---
title: "Augmented Dynamic Adaptive Model"
author: "Ivan Svetunkov"
date: "`r Sys.Date()`"
output: rmarkdown::html_vignette
vignette: >
%\VignetteIndexEntry{Augmented Dynamic Adaptive Model}
%\VignetteEngine{knitr::rmarkdown}
%\VignetteEncoding{UTF-8}
bibliography: library.bib
---
```{r setup, include = FALSE}
knitr::opts_chunk$set(
collapse = TRUE,
comment = "#>",
fig.align="center",
fig.height=4,
fig.width=6,
fig.path='Figs/',
fig.show='hold',
warning=FALSE,
message=FALSE
)
```
This vignette explains briefly how to use the function `adam()` and the related `auto.adam()` in `smooth` package. It does not aim at covering all aspects of the function, but focuses on the main ones.
ADAM is Augmented Dynamic Adaptive Model. It is a model that underlies ETS, ARIMA and regression, connecting them in a unified framework. The underlying model for ADAM is a Single Source of Error state space model, which is explained in detail separately in an [online textbook](https://openforecast.org/adam/).
The main philosophy of `adam()` function is to be agnostic of the provided data. This means that it will work with `ts`, `msts`, `zoo`, `xts`, `data.frame`, `numeric` and other classes of data. The specification of seasonality in the model is done using a separate parameter `lags`, so you are not obliged to transform the existing data to something specific, and can use it as is. If you provide a `matrix`, or a `data.frame`, or a `data.table`, or any other multivariate structure, then the function will use the first column for the response variable and the others for the explanatory ones. One thing that is currently assumed in the function is that the data is measured at a regular frequency. If this is not the case, you will need to introduce missing values manually.
In order to run the experiments in this vignette, we need to load the following packages:
```{r load_libraries, message=FALSE, warning=FALSE}
require(greybox)
require(smooth)
```
## ADAM ETS
First and foremost, ADAM implements ETS model, although in a more flexible way than [@Hyndman2008b]: it supports different distributions for the error term, which are regulated via `distribution` parameter. By default, the additive error model relies on Normal distribution, while the multiplicative error one assumes Inverse Gaussian. If you want to reproduce the classical ETS, you would need to specify `distribution="dnorm"`. Here is an example of ADAM ETS(MMM) with Normal distribution on `AirPassengers` data:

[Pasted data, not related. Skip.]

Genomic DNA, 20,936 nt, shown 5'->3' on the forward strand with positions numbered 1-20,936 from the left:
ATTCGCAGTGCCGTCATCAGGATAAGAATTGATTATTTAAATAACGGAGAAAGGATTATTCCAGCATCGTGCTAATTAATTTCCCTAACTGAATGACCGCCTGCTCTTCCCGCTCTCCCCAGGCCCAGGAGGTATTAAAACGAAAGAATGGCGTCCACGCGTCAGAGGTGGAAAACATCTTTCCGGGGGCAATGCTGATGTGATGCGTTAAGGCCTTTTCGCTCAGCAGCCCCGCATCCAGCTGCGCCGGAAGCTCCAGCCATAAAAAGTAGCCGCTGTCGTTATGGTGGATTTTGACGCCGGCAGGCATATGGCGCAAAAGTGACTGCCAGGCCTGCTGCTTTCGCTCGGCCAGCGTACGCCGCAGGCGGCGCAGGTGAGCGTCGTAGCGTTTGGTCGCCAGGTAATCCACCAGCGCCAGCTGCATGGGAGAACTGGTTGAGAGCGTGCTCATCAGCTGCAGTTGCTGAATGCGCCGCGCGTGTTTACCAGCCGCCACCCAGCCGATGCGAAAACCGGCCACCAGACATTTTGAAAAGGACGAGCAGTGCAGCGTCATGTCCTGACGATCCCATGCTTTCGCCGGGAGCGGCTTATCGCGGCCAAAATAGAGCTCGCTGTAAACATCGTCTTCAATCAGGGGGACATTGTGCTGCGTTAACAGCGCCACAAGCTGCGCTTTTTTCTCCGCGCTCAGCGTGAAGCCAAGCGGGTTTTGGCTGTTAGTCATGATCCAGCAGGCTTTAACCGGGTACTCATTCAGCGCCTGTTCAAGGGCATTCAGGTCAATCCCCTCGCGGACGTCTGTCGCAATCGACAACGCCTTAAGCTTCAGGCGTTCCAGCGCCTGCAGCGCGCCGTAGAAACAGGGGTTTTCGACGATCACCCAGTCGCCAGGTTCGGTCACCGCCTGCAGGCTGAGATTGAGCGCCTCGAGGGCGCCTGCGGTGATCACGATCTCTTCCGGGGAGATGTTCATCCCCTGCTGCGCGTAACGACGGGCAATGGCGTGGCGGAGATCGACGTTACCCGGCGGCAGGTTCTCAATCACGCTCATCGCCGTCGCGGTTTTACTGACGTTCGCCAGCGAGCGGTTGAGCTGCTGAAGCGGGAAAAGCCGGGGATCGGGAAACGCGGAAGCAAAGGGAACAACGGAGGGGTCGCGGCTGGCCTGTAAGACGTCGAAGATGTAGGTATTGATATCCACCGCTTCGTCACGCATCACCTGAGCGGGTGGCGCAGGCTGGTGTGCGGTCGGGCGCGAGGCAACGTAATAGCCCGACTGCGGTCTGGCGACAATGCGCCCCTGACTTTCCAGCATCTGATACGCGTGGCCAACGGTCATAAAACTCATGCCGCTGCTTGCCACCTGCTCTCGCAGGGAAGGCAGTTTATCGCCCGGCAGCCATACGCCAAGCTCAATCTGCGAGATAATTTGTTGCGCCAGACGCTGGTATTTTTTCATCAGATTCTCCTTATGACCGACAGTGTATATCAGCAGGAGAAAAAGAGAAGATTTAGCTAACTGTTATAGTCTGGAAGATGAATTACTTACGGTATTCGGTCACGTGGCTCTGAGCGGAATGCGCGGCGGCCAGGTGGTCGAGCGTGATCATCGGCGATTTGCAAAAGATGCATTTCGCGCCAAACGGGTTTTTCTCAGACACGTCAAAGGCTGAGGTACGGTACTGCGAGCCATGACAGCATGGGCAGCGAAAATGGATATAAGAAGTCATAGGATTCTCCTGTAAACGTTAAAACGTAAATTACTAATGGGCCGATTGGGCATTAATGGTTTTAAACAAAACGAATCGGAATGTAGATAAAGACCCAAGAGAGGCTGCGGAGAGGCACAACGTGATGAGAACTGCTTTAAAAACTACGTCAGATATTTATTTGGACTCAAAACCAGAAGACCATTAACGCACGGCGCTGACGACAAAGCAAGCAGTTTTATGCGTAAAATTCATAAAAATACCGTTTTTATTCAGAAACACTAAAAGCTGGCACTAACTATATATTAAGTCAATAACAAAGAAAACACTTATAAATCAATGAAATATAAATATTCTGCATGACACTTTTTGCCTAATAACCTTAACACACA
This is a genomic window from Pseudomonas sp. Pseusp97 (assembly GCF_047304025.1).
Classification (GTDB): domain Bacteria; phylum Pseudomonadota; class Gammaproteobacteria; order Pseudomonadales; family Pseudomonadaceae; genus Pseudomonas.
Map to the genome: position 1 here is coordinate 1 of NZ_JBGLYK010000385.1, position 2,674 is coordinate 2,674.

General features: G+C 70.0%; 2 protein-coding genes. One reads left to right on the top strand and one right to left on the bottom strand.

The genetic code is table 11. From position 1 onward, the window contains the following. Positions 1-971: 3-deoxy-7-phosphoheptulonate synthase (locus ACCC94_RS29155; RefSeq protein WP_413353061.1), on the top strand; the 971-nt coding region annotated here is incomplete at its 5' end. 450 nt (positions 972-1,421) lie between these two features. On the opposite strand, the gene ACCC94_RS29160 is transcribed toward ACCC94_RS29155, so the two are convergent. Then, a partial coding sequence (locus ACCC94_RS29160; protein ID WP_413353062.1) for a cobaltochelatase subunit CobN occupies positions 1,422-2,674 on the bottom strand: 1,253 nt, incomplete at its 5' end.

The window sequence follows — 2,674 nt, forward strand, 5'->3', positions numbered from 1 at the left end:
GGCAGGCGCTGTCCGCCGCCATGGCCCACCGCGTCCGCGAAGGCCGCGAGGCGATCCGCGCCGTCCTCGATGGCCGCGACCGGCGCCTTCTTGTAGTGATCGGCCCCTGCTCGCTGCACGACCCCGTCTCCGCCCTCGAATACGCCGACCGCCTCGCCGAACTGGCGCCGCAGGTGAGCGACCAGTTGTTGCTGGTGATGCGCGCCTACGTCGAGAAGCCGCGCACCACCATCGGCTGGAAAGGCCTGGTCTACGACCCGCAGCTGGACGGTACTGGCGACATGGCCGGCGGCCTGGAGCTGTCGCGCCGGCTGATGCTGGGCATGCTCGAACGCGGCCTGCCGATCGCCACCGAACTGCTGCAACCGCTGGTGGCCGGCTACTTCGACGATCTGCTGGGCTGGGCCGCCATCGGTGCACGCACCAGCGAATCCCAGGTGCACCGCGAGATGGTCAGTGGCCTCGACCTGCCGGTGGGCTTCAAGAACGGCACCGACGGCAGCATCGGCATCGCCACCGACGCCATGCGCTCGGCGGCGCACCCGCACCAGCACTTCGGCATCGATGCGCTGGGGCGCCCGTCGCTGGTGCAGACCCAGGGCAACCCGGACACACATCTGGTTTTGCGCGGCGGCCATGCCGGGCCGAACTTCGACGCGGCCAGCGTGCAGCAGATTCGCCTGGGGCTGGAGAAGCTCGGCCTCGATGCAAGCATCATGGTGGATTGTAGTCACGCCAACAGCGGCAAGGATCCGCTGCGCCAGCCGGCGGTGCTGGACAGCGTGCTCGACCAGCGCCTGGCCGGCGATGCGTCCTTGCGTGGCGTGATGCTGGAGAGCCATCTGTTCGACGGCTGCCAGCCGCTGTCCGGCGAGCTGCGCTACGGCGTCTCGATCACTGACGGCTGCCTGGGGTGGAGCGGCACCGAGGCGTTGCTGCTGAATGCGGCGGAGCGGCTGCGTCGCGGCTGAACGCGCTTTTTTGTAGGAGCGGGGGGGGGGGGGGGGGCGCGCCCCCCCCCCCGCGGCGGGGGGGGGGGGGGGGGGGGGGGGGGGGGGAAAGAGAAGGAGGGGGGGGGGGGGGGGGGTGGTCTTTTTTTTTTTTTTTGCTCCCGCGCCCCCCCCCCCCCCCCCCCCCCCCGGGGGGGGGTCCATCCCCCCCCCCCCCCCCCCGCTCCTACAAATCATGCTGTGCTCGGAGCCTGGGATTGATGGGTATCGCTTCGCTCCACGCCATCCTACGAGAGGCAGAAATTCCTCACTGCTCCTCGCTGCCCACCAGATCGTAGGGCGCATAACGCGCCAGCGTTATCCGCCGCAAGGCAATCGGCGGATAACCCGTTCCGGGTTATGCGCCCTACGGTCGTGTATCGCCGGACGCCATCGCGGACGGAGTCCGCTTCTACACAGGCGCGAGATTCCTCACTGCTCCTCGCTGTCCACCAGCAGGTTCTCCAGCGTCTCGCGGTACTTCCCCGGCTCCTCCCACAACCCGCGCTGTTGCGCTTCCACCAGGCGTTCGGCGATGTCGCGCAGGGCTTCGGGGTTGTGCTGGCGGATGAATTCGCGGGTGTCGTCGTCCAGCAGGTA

```{r}
testModel <- adam(AirPassengers, "MMM", lags=c(1,12), distribution="dnorm",
h=12, holdout=TRUE)
summary(testModel)
plot(forecast(testModel,h=12,interval="prediction"))
```
You might notice that the summary contains more than what is reported by other `smooth` functions. This one also produces standard errors for the estimated parameters based on Fisher Information calculation. Note that this is computationally expensive, so if you have a model with more than 30 variables, the calculation of standard errors might take plenty of time. As for the default `print()` method, it will produce a shorter summary from the model, without the standard errors (similar to what `es()` does):
```{r}
testModel
```
Also, note that the prediction interval in case of multiplicative error models are approximate. It is advisable to use simulations instead (which is slower, but more accurate):
```{r}
plot(forecast(testModel,h=18,interval="simulated"))
```
If you want to do the residuals diagnostics, then it is recommended to use `plot` function, something like this (you can select, which of the plots to produce):
```{r}
par(mfcol=c(3,4))
plot(testModel,which=c(1:11))
par(mfcol=c(1,1))
plot(testModel,which=12)
```